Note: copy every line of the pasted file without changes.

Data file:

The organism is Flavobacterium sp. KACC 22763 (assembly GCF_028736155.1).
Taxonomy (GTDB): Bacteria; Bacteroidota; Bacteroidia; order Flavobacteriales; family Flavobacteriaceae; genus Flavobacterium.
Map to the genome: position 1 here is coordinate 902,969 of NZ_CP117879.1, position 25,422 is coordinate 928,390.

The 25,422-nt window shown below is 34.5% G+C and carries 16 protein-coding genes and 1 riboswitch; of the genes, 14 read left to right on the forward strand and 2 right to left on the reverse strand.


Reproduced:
The organism is Flavobacterium sp. KACC 22763 (assembly GCF_028736155.1).
Taxonomy (GTDB): Bacteria; Bacteroidota; Bacteroidia; order Flavobacteriales; family Flavobacteriaceae; genus Flavobacterium.
Map to the genome: position 1 here is coordinate 902,969 of NZ_CP117879.1, position 25,422 is coordinate 928,390.

The 25,422-nt window shown below is 34.5% G+C and carries 16 protein-coding genes and 1 riboswitch; of the genes, 14 read left to right on the forward strand and 2 right to left on the reverse strand.